Fite has said that she found the character unappealing: "I thought, 'A cat? Oh, my God, how original. We’ll have a woman and we’ll call her Cat and she can be in catfights.' But I was just happy to have the chance to do it." She infused the series with a woman's liberation tone, but it was cancelled after four issues due to poor sales. She had already completed the never-published fifth issue.
Other stories she wrote included a fill-in issue of Night Nurse. Fite wrote and illustrated a one-page story for an East Coast independent/underground comic published by Flo Steinberg, Big Apple Comix (Sept. 1975).
His career began in 1948. Among other work, he drew early episodes of ‘Maskar’. He created the Canadian Mountie feature ‘Thunder Jack’.
By the late 1950s he was publishing in the UK (‘Dick Daring of the Mounties’) and in France as well as Italy.
He and Sergio Bonelli created ‘Zagor’ in 1961. Set in the forests of northeast Pennsylvania in the early 19th Century, the title character “fights to maintain peace over all his territory, protect the Indian tribes and hunt down criminals.”
In 1975, they collaborated again on ‘Mister No’. This series is set in Brazil in the 1950s and 1960s, featuring a USA adventurer who served in World War II and his best friend, a German veteran of the same war.
Ferri drew over a hundred ‘Zagor’ stories and all of the nearly 600 covers of the Italian series. He drew the earliest stories and the first 100+ covers of ‘Mister No’.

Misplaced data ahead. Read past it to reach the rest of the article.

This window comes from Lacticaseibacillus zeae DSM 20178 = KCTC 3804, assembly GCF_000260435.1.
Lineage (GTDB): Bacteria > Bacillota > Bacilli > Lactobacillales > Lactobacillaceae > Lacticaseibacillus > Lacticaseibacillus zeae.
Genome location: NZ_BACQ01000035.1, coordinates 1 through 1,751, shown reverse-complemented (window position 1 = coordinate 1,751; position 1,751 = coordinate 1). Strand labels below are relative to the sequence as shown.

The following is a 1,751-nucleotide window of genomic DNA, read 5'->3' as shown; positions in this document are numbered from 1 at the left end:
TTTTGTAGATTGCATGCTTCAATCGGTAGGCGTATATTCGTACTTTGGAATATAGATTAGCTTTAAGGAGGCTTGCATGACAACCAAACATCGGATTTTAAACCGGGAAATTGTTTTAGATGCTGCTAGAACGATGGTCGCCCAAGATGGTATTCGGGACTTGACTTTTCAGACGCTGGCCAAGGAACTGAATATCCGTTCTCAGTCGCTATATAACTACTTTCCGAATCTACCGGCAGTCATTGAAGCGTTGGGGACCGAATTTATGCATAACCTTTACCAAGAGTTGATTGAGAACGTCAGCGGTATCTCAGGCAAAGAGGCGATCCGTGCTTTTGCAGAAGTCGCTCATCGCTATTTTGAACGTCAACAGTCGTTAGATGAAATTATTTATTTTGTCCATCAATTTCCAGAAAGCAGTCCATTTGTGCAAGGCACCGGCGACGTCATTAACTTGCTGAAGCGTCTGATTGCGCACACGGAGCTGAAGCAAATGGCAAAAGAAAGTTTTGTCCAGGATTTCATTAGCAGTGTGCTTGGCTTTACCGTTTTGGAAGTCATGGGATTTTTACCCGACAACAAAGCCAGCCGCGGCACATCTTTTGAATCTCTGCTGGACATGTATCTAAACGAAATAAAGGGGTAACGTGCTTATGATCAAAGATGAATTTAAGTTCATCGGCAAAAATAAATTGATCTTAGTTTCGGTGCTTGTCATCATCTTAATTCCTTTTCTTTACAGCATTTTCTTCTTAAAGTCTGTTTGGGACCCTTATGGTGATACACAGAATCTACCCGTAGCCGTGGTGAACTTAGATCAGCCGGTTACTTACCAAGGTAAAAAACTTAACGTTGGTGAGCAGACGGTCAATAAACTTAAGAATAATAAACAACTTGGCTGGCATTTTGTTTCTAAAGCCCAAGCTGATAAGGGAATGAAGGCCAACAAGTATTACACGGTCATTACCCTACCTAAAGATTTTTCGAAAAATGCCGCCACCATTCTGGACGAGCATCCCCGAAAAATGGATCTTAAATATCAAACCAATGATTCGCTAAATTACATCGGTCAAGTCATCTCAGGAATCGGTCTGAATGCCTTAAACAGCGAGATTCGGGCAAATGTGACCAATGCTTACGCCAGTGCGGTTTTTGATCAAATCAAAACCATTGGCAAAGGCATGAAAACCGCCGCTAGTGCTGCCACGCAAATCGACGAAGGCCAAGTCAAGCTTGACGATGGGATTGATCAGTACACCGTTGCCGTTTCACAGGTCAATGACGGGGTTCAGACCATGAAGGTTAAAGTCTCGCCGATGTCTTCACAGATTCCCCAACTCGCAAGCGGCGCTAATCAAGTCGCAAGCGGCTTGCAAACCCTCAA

In 2009, he received the Romics d’Oro award in Rome. Just weeks before his death in 2016, his handprints were added to the ‘Walk of Fame’ collection during Lucca Comics & Games.
At Comiclopedia — https://www.lambiek.net/artists/f/ferri_gallieno.htm
At Wikipedia — https://en.wikipedia.org/wiki/Gallieno_Ferri
In the GCD — http://ow.ly/tUKi30a6bWA
(Ferri created the cover art on “Rocky” #1, 1964, the German translation of ‘Zagor’)
Linda Carter ( http://ow.ly/SwJv30a69rd ),
Night Nurse ( http://ow.ly/VdLw30a69lp, http://ow.ly/aSsA30a69np )
Night Nurse is the name of a Marvel Comics comic book series published in the early 1970s, as well as the alter ego later taken on by one of its characters, Linda Carter. Carter was one of three central characters, created by writer Jean Thomas, who first appeared in Night Nurse #1 (cover-dated November 1972), though she was previously the lead of another Marvel series published in 1961. Carter later adopted the name "Night Nurse" for herself, and in this incarnation first appeared in Daredevil vol. 2, #58 (May 2004), written by Brian Michael Bendis, as a medical professional specializing in helping injured superheroes.